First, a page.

One would have thought, perhaps, that many volumes might exist by now showing that since the time of Joseph Smith “revelation has been continuous”. The Journal of Discourses (JOD), a 26 volume veritable encyclopaedia of early Mormon sermons and writings, seems to have been once regarded as filling the role. The Mormons refer to their official scriptures as Standard Works and the eight volume of the JOD (pub.1861) is prefaced with the following, written by George Q Cannon, ordained an apostle 1860:

“The Journal of Discourses deservedly ranks as one of the standard works of the church, and every right-minded Saint will certainly welcome with joy every Number as it comes forth from the press as an additional reflector of ‘the light that shines from Zion’s hill’.

We rejoice, therefore, in being able to present to the Saints another complete Volume – the Eight in the series; and, in doing so, we sincerely commend the varied and important instructions it contains to their earnest consideration.”

As time has passed the Mormon leadership has found the contents to be more embarrassing than instructional and it has been relegated to the role of historical curiosity. A recent correspondent, commenting on our use of the Journal, referred to it as “an obscure historical source”. It seems that the Mormon idea of continuous revelation being recorded in scripture has, itself, been relegated to history.

“A living prophet directs the Church today”

The current prophet of the Mormon Church is Gordon B Hinckley. He has been prophet since March 1995, ten years in fact. In that time he has led the saints through a remarkable period of activity and growth, visiting members all over the world, more than doubling the number of temples, and raising the profile of the church. He has been the busiest and most productive prophet the church has had for years. How does his record stand as prophet?

Teacher

We are told that a key role of the prophet is teacher. What can president Hinckley teach us about LDS doctrine?

“‘Brigham Young said if you went to Heaven and saw God it would be Adam and Eve. I don’t know what he meant by that.’ Pointing to a grim-faced portrait of the Lion of the Lord, as Young was called, Hinckley said, ‘There he is, right there. I’m not going to worry about what he said about those things.’ I asked whether Mormon theology was a form of polytheism. ‘I don’t have the remotest idea what you mean,’ Hinckley said impatiently”. – Hinckley Interview in “Lives of the Saint”, New Yorker, January 2002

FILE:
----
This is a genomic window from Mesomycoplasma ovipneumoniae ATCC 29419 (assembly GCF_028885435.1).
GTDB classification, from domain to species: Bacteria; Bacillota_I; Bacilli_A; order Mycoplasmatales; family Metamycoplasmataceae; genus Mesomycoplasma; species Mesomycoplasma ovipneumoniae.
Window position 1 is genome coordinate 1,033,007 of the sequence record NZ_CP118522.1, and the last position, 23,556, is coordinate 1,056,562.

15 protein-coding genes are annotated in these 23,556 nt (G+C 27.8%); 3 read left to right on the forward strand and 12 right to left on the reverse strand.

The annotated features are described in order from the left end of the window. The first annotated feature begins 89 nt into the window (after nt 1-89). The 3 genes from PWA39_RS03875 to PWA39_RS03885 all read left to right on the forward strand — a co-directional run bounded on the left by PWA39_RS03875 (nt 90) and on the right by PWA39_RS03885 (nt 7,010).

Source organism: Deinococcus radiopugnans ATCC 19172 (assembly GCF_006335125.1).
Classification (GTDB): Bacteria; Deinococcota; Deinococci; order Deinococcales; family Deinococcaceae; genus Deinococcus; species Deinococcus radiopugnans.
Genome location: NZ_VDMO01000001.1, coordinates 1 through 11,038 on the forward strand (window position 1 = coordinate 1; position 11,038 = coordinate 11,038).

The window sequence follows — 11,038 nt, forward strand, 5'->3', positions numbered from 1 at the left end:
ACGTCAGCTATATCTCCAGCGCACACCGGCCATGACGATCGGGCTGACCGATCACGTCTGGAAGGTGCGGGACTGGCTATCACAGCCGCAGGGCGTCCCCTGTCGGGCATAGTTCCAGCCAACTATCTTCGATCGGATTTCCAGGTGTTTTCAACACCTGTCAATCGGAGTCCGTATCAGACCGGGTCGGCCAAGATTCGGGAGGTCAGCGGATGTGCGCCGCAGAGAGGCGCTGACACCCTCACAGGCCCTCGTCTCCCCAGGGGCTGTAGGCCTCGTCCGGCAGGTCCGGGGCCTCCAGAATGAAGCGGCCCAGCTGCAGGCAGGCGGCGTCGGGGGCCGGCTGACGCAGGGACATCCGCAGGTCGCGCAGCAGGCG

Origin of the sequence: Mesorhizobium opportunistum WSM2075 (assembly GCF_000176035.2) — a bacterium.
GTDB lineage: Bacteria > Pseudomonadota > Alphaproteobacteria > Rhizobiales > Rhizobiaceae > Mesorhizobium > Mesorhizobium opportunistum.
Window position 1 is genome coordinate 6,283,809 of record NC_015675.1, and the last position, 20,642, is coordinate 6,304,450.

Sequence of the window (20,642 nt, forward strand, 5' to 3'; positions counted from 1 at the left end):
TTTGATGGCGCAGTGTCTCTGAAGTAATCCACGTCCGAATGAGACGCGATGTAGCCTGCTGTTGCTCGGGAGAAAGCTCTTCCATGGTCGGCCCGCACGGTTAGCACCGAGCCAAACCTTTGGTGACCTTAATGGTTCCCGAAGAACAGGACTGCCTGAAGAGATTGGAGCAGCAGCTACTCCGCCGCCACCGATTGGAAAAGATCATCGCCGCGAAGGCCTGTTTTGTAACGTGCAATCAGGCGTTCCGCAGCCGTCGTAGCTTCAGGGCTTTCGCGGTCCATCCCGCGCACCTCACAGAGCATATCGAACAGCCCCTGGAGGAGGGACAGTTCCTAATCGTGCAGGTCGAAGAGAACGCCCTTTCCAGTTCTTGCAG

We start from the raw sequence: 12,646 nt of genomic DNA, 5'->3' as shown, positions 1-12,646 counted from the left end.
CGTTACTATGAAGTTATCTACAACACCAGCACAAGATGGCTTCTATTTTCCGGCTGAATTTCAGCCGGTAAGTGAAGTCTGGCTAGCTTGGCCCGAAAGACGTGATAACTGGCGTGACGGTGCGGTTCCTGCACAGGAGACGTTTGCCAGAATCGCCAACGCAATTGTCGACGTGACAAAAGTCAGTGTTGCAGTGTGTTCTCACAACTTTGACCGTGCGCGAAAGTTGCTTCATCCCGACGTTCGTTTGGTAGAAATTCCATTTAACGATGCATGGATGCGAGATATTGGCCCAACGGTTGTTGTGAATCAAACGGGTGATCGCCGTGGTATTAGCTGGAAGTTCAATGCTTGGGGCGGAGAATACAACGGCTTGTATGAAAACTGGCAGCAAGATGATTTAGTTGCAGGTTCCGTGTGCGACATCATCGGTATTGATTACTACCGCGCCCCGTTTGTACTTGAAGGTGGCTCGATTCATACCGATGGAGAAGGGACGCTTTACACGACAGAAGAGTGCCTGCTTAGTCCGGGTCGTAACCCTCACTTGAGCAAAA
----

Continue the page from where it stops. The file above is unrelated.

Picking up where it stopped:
Question: ‘There are some significant differences in your beliefs [and other Christian churches]. For instance, don’t Mormons believe that God was once a man’

“Hinckley: ‘I wouldn’t say that. There was a little couplet coined, “As man is, God once was. As God is, man may become.” Now that’s more of a couplet than anything else. That gets into some pretty deep theology that we don’t know very much about.'” – Interviewing Gordon B. Hinckley, San Francisco Chronicle, April 13, 1997, p 3/Z1

Question: ‘Is this the teaching of the church today, that God the Father was once a man like we are?’

Hinckley:I don’t know that we teach it. I don’t know that we emphasize it. I haven’t heard it discussed for a long time in public discourse. I don’t know. I don’t know all the circumstances under which that statement was made. I understand the philosophical background behind it. But I don’t know a lot about it and I don’t know that others know a lot about it.‘” – Interviewing Gordon B. Hinckley, Time Magazine, Aug 4, 1997.

From a interview Jan 29th, 2002 conducted by reporter Helmut Nemetschek, ZDF television, Germany, at Salt Lake City, Utah, in the Church Administration Building:

Question: ‘Until 1978 no person of color attained the priesthood in your church. Why it took so long time to overcome the racism?’

“Hinckley:I don’t know. I don’t know. (long pause) I can only say that. (long pause) But it’s here now. We’re carrying on a very substantial work on Africa for instance and in Brazil. We’re working among their people developing them.’

Question: ‘Now, Mr. President, one question which is a little bit complicated for me to understand but I heard it and one colleague asked me to ask you. What will be your position when DNA analysis will show that in history there never had been an immigration from Israel to North America? It could be that scientists will find out?’

Hinckley: ‘It hasn’t happened. That hasn’t been determined yet. All I can say is that’s speculative. No one really knows that, the answer to that. Not at this point.’ – Interview Jan 29th, 2002 conducted by reporter Helmut Nemetschek, ZDF television, Germany, at Salt Lake City, Utah, in the Church Administration Building.

“Beyond the wonderful and descriptive words found in sections 76 and 137 [D&C 76; D&C 137] we know relatively little concerning the celestial kingdom and those who will be there. At least some of the rules of eligibility for acceptance into that kingdom are clearly set forth, but other than that, we are given little understanding.

“The next question you ask is why Eve was created from Adam. I can only respond that an all-wise Creator did it that way